4.

Kroeber A. and Kluckhohn, C., Culture,


Meridian Books, New York, 1952

5.

Kyoto Declaration Report, Protection of


Cultural Properties, Historic Areas and
their Settings from Loss in Disasters held
at the Kyoto Kaikan, 16th January, 2005

6.

Management Policies, U.S. Department


of the Interior National Park Service, 2001

7.

Mason R. et al, Values and Heritage


Conservation Research Report, The
Getty Conservation Institute, Los Angeles
2000

08. Ministry of Environment and Forests,


National Environmental Policy 2006,
Government of India

References
1.

Filho W.L, Castles of Tomorrow - Tools of


H e r i t a g e C o n s e r v a t i o n , Tu Te c h
Innovation GmbH, 2005

09. Pandey Gaya, Bhartiya Janjatiya Sanskriti


(Hindi), Concept Publishing Company,
New Delhi, 2007, p 72

2.

Hasnain N., General Anthropology, 4th


Edition Revised, pp. 3-9, Jawahar
Publishers and Distributors, New Delhi,
2003

10. Roy Kanchan, Excerpts from lecture on


Conservation of Tribal Heritage, INTACH
(Jharkhand Chapter), ICFAI University,
Jharkhand, 2010

-33-

Anusandhanika / Vol. IX / No. II / July 2011

ISSN 0974 - 200X

Anusandhanika / Vol. IX / No. II / July 2011 / pp. 34-40

Cities of Bihar in Jain Texts


Dr. Prashant Gaurav
Assistant Professor
Department of History
Post Graduate Government College, Chandigarh
Abstract
Cities took birth in Bihar since the 6th century B. C., So far as the term Bihar is concerned it was used for the
present province of Bihar not before the 13th century A.D. The Jain texts which throw light on the urban
centres of Bihar are mostly of the 7th century onwards. The cities of Rajgriha (capital of Magadh), Pataliputra
(capital of Magadha), Mithila (capital of Videha), Vaisali (capital of Videha), and Champa (capital of Anga)
have been discussed in the jain texts. These urban centres were situated in the modern region of Bihar
province. According to Jnatadharmakathanga Sutram Rajagiha or Rajagriha was the capital of Magadha
during the 7th century B. C. The Jain text gives a picture of social condition and many rich merchants of the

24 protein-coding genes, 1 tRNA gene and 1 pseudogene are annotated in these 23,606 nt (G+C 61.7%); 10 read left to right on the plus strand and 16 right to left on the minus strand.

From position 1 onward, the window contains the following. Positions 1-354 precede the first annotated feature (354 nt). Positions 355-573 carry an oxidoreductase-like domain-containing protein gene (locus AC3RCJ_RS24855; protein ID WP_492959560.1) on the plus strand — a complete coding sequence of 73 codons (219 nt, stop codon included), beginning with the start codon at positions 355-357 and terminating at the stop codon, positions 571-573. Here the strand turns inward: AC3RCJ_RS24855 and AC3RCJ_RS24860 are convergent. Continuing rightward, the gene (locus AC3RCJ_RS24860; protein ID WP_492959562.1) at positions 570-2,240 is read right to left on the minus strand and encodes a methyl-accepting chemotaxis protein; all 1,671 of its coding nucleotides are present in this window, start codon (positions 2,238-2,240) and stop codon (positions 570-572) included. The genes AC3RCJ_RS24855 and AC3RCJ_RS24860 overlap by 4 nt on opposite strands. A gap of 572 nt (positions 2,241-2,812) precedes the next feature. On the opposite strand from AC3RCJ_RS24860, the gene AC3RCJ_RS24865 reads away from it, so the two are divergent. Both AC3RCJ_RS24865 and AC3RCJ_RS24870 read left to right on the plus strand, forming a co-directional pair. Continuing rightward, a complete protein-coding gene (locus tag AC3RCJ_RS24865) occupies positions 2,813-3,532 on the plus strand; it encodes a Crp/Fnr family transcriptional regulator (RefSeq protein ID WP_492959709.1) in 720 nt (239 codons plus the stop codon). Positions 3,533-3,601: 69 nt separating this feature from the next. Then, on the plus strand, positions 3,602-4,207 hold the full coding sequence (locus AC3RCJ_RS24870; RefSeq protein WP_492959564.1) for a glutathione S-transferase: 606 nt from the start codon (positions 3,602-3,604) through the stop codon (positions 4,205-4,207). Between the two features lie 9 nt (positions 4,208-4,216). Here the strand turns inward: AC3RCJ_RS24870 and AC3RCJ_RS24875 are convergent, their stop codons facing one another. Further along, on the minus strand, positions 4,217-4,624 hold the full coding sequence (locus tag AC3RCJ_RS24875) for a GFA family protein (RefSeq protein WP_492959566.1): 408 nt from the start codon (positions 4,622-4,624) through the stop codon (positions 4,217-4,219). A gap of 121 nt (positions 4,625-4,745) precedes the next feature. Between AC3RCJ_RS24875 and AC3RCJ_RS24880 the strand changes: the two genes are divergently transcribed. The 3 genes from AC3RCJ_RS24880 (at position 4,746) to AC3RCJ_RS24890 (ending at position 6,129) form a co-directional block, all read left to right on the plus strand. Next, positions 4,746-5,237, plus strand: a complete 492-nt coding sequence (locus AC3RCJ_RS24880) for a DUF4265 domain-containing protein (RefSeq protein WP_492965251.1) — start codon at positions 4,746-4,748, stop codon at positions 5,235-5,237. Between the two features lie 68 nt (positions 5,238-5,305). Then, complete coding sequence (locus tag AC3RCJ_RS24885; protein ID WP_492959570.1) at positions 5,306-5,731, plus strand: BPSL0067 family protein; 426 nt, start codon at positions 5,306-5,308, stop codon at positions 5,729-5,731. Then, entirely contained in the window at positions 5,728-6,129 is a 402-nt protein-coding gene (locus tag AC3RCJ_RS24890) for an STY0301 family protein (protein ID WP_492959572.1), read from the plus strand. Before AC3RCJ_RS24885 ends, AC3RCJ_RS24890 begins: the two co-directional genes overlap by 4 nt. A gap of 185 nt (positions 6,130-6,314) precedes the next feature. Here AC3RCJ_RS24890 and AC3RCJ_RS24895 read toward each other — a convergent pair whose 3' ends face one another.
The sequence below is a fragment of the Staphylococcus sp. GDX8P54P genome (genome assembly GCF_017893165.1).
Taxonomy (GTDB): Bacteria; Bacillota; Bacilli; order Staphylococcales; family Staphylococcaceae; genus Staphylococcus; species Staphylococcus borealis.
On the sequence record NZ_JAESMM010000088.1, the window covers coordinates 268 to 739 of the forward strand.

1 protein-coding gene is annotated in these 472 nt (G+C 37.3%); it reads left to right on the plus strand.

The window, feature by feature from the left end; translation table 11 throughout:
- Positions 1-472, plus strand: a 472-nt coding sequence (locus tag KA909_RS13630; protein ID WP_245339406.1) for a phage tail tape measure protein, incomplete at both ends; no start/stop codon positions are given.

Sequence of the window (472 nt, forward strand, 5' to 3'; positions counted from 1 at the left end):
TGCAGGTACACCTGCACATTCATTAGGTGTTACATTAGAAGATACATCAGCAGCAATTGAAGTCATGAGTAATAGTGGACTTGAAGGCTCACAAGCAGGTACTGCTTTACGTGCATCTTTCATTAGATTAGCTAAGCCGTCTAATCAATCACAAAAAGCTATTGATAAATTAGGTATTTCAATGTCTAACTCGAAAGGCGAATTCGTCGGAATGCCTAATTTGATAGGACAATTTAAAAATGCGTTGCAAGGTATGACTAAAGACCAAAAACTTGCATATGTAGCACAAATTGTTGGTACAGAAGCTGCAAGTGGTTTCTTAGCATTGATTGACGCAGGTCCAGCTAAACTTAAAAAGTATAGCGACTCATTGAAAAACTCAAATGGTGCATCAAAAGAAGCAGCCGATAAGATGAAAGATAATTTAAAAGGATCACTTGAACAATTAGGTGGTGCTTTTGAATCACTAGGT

city of Champa. Pataliputra became the capital city of Magadha empire. The city was a good trade centre of
Uttarapatha. Mihila or Mithil (Janakapur) was the capital of Videha. There was one of the famous business
centres during 5th century B.C. The town of Vaisali was another capital of Videha. It was an important city of
the famous republic of Vajji at the time.

Keywords: Akara, Nagar, Nigam, Dronamukha, Chaitya


Introduction

Materials and Methods

Cities took birth in Bihar since the 6th


century B.C. So far as the term Bihar is
concerned it was used for the present province
of Bihar not before the 13th century A.D. The
Jain texts which throw light on the urban
centres of Bihar are mostly of the 7th century
onwards.

For the purpose of in depth study the


contents have been taken from relevant books
and articles from Journals and websites. The
methods used is analytical and descriptive.
Both primary as well as secondary sources of
information have been taken.
Results and Discussions
According to Jnatadharmakathanga
Sutram7 Rajagiha or Rajagriha was the capital
of Magadha during the 7th century B. C. This
empire was administered by Bimbisara (king
Seniya or Srenika)8 and Ajatasatru (Kunika)9.
During that time Rajagriha was the main centre
of both Jainism and Buddhism. This capital city
was visited by Mahavira Jain and he delivered
lectures there. The Jain text states that the city
was surrounded by five hills. It had many
important Chaityas (Shrines) such as the
Gunasilaka Chaitya10.
Rajagriha was an important centre of
trade. Traders used to visit this place from
different places and purchased commercial
items. The city was connected with Takshasila
and other places by land routes. These routes
were used by Sarthas for trading purpose.

The Jain texts have discussed some


terms such as Akara1 (mining towns), Nagar2
(where people were exempted from paying
certain taxes), Nigam3 (trading centre), Khetta
or Kheda4 (agriculture town), Dronamukkha or
Donamuha5 (port towns where both the
oceanic routes and the land routes were
available) and Jalapattaha6 (ports from where
foreign trade could be carried out on a large
scale) etc. which were towns of various types.
The cities of Rajagriha (capital of
Magadh), Pataliputra (capital of Magadha),
Mithila (capital of Videha), Vaisali (capital of
Videha), and Champa (capital of Anga) have
been discussed in the texts. These urban
centres were situated in the modern region of
Bihar province.
-34-

So far as the city of Champa (near


Bhagalpur) is concerned it was situated near
the two rivers - Champa and Ganga. According
to canonical texts Lord Vasupujya, the twelfth
Tirthankar, attained Nirvana (salvation) at
Champa (Champapuri). King Kunika
(Ajatasatru) left Rajagriha on the death of his
father Bimbisara and made Champa his
capital. Uvavaiya states that when Lord
Mahavira visited this place, Ajatasatru went
with his queens to worship Lord Mahavir13. The
city of Champa, according to Uvavaiya
Sutta14, was a beautiful, prosperous and
affluent city of that time.
The commercial activity of Champa may